Music in Mind uses improvisation as a tool to encourage people living with dementia to express themselves and communicate with others thorough music, alongside Manchester Camerata musicians and qualified music therapists. Projects take place weekly for 15 weeks in care settings across the North of England.
Improvisation allows people to explore music without restrictions, regain some of the control they might have lost in their lives, and connect with their identity. This can lead to improved mood, communication and social interaction, and in some cases reduced agitation and medication use.
Read more about Music in Mind. Funders include: McClay Dementia Trust, Jigsaw Housing, Henry Smith Foundation, Booths Charities, Zochonis CT.
On the Thursday before the lockdown, Manchester Camerata had, through Orchestras Live, ended a project involving eight care and nursing homes, and several schools around Withernsea. At the time of writing this, at least two of the care homes have now got Covid-19, and, tragically, people have died.
All that type of work has stopped, although I have been trying to keep in touch by card and telephone, I hope for a time when we can go back to help heal through music the trauma that staff and residents have been through. I have only played for the Camerata once since then, when Classical Hacienda was part of the ‘United we Stream’ Hacienda day, and 20 of us recorded 30 minutes of the set to put together from home. Outside the home, literally, I have played at Thursday ‘Carer’s Clap’ in our village, as a thank-you, on keyboard, snare and cajon. That is the sum total of my music-making in the past couple of months.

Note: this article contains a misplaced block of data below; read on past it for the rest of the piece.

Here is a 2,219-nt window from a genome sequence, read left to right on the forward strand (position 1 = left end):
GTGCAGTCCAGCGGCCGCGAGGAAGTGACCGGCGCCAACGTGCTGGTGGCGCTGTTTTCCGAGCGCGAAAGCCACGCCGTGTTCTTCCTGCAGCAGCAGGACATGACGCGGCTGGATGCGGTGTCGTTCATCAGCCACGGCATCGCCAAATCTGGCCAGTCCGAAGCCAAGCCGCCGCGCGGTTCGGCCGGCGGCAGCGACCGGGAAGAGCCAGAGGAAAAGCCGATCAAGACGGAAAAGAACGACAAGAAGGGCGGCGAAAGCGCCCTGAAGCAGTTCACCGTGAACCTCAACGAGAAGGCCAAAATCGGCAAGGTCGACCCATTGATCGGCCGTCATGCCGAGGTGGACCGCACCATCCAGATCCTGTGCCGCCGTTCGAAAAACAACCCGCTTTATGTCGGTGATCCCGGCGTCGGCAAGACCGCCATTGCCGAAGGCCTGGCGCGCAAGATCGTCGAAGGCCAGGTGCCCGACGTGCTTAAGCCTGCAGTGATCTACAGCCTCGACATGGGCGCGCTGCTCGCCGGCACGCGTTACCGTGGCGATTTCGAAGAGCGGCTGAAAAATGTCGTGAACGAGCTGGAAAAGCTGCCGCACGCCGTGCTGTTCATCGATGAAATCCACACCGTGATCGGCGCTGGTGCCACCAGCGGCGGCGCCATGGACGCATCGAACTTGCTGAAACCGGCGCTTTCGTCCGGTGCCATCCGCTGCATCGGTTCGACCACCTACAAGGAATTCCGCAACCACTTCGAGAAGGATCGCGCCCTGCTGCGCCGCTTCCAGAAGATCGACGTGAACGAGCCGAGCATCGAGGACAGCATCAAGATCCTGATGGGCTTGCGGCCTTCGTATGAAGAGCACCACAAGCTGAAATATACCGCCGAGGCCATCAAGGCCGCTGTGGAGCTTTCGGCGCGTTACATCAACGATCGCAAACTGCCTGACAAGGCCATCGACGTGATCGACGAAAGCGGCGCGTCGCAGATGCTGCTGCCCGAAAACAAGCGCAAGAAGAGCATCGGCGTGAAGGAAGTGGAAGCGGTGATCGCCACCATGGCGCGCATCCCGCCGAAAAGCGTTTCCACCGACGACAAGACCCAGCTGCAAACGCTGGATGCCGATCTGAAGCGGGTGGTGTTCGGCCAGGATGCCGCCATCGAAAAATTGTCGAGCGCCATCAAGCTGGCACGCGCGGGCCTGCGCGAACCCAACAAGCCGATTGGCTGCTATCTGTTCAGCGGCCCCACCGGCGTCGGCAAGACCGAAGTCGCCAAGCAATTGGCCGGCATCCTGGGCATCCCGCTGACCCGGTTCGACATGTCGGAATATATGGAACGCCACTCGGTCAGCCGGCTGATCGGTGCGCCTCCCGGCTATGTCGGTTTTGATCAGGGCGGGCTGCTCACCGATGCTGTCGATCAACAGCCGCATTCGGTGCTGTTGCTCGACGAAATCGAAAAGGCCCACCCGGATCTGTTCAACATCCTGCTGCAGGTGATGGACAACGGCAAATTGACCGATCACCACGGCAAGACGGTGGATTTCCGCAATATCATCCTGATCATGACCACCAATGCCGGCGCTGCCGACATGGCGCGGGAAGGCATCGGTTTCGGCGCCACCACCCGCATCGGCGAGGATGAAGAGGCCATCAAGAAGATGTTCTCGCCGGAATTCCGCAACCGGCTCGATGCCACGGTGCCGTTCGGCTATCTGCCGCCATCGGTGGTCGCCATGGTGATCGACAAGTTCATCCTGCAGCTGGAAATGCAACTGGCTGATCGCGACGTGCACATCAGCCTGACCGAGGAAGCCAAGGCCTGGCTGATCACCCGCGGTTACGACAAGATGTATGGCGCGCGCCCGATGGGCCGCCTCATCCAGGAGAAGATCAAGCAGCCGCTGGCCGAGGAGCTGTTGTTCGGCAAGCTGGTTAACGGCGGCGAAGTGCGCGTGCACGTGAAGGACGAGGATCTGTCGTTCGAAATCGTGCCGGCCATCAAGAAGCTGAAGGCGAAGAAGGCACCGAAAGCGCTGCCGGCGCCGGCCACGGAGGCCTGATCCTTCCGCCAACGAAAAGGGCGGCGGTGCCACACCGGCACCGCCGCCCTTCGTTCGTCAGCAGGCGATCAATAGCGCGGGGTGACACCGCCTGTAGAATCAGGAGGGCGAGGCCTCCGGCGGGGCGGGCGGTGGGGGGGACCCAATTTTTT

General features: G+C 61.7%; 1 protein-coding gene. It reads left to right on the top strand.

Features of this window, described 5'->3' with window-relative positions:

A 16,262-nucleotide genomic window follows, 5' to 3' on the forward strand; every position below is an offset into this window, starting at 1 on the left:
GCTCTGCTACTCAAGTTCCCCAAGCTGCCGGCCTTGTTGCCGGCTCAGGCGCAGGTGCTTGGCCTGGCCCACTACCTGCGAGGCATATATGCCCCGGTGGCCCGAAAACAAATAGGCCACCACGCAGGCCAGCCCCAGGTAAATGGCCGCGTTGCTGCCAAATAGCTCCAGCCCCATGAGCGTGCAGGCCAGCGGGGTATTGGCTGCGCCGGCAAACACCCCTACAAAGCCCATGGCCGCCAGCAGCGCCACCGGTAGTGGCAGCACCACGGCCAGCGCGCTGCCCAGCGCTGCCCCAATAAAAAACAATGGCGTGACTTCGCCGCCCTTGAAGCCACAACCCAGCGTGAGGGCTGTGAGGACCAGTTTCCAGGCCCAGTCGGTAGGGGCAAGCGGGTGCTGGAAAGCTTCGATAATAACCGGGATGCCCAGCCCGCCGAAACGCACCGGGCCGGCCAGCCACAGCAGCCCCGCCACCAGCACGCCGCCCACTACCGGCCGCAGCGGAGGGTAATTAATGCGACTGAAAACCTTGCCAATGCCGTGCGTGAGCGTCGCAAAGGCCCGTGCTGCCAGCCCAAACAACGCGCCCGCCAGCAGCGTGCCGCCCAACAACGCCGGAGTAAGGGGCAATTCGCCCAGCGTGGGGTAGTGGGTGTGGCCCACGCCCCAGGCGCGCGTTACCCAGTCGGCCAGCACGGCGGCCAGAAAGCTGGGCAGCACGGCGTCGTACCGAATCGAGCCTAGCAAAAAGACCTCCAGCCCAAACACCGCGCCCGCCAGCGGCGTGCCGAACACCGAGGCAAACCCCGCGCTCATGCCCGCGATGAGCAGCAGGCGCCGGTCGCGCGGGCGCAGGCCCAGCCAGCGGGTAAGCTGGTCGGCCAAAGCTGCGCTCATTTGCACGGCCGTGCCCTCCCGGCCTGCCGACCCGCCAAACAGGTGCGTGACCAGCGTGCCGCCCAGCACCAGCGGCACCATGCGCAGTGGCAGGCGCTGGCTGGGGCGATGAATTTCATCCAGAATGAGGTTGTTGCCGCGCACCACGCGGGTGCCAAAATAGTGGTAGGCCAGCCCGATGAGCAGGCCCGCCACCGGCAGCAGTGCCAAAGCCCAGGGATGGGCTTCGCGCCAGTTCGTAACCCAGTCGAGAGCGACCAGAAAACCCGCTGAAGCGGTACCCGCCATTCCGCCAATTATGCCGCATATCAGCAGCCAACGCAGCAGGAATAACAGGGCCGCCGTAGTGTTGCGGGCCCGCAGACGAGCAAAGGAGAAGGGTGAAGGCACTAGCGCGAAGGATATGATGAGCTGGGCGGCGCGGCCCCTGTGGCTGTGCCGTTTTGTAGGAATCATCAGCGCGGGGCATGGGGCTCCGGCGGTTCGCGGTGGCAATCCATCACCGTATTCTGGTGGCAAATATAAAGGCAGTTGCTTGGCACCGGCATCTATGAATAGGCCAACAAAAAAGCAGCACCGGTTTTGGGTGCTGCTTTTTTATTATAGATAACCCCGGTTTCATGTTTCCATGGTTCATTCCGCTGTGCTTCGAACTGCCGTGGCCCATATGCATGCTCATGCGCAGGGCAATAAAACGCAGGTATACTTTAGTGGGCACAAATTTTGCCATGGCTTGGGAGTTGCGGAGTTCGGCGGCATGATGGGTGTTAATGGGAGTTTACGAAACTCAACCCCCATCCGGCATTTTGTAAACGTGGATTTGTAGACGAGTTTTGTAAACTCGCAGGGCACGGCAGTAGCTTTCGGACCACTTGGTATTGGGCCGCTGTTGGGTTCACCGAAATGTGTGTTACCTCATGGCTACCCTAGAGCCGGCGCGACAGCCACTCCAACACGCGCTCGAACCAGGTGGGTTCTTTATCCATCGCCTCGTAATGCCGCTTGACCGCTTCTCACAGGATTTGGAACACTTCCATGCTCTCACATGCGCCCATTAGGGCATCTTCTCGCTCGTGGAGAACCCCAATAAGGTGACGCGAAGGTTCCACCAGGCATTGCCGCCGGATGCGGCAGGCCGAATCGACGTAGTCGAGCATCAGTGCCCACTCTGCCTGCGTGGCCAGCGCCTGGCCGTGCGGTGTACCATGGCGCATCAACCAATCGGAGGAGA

Instead, from the Monday of the lockdown, I have been working full time, 6 days a week, at Yorkshire Ambulance Service (YAS) Headquarters in Wakefield, starting as a NHS111 Covid Service Advisor, but being constantly up-skilled to handle different types of calls too. Listening is a big part of being a musician, and is so important in this job too, and just as I would probe to enable people to write meaningful lyrics for community pieces, now I am probing to ascertain the complete nature of the illnesses, problems and worries being presented. Overnight I continue to volunteer as a Community First Responder for the YAS, something I have done for about a decade, and is the reason they could employ me, since I had experience at the sharp end, and had appropriate qualifications.
Thankfully I have moved from being frightened, to a more positive awareness of the responsibility of the job. Sleep can be difficult, and dreams vivid, but the routine of the job helps. I anticipate I will be doing this for quite some time to come. At the moment, I don’t think of myself as a musician, rather part of a country-wide team, us all working together to do what we can to support each other.
Janet Fulton studied at Huddersfield (where she gained a first-class honours music degree and the prize for Distinction brought to the Institution), and also at the RNCM, where she was awarded a major scholarship and the Advanced Diploma in Music Performance.
For 40 years she has played consistently with all the major Northern orchestras and ensembles and been Manchester Camerata’s Principal Percussionist since the mid-80s.
She plays as a soloist, works as a composer, and is heavily involved with the Camerata in the Community projects, particularly ‘Music in Mind’, for people living with dementia. She also loves working with people with special needs.
In 2019 she was awarded the ABO/RPS Solomon Prize.